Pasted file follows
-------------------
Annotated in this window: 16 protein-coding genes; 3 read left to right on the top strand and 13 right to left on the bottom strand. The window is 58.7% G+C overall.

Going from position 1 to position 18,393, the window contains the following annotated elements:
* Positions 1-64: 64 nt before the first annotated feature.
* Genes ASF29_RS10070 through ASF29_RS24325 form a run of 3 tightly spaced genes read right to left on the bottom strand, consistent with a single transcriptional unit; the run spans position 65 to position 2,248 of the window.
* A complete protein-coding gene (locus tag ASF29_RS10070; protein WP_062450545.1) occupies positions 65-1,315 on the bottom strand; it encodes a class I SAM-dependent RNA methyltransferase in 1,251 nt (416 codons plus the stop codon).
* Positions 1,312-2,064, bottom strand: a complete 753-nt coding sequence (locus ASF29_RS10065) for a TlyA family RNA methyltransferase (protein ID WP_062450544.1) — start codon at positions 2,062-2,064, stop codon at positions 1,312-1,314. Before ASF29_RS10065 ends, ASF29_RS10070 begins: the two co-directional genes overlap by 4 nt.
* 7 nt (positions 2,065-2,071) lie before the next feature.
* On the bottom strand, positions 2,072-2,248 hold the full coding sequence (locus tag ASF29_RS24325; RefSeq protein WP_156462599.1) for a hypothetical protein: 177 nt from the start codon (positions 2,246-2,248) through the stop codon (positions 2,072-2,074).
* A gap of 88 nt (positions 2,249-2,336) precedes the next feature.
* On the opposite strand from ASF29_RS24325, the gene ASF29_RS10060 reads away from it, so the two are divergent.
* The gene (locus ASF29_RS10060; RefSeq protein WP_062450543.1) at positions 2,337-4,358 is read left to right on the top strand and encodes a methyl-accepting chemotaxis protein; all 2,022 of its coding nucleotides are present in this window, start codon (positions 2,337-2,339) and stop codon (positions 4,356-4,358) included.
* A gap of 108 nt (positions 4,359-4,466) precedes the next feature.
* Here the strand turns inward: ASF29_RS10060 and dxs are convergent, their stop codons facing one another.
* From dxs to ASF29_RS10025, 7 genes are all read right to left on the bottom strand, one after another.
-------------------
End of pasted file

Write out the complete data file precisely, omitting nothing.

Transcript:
Annotated in this window: 16 protein-coding genes; 3 read left to right on the top strand and 13 right to left on the bottom strand. The window is 58.7% G+C overall.

Going from position 1 to position 18,393, the window contains the following annotated elements:
* Positions 1-64: 64 nt before the first annotated feature.
* Genes ASF29_RS10070 through ASF29_RS24325 form a run of 3 tightly spaced genes read right to left on the bottom strand, consistent with a single transcriptional unit; the run spans position 65 to position 2,248 of the window.
* A complete protein-coding gene (locus tag ASF29_RS10070; protein WP_062450545.1) occupies positions 65-1,315 on the bottom strand; it encodes a class I SAM-dependent RNA methyltransferase in 1,251 nt (416 codons plus the stop codon).
* Positions 1,312-2,064, bottom strand: a complete 753-nt coding sequence (locus ASF29_RS10065) for a TlyA family RNA methyltransferase (protein ID WP_062450544.1) — start codon at positions 2,062-2,064, stop codon at positions 1,312-1,314. Before ASF29_RS10065 ends, ASF29_RS10070 begins: the two co-directional genes overlap by 4 nt.
* 7 nt (positions 2,065-2,071) lie before the next feature.
* On the bottom strand, positions 2,072-2,248 hold the full coding sequence (locus tag ASF29_RS24325; RefSeq protein WP_156462599.1) for a hypothetical protein: 177 nt from the start codon (positions 2,246-2,248) through the stop codon (positions 2,072-2,074).
* A gap of 88 nt (positions 2,249-2,336) precedes the next feature.
* On the opposite strand from ASF29_RS24325, the gene ASF29_RS10060 reads away from it, so the two are divergent.
* The gene (locus ASF29_RS10060; RefSeq protein WP_062450543.1) at positions 2,337-4,358 is read left to right on the top strand and encodes a methyl-accepting chemotaxis protein; all 2,022 of its coding nucleotides are present in this window, start codon (positions 2,337-2,339) and stop codon (positions 4,356-4,358) included.
* A gap of 108 nt (positions 4,359-4,466) precedes the next feature.
* Here the strand turns inward: ASF29_RS10060 and dxs are convergent, their stop codons facing one another.
* From dxs to ASF29_RS10025, 7 genes are all read right to left on the bottom strand, one after another.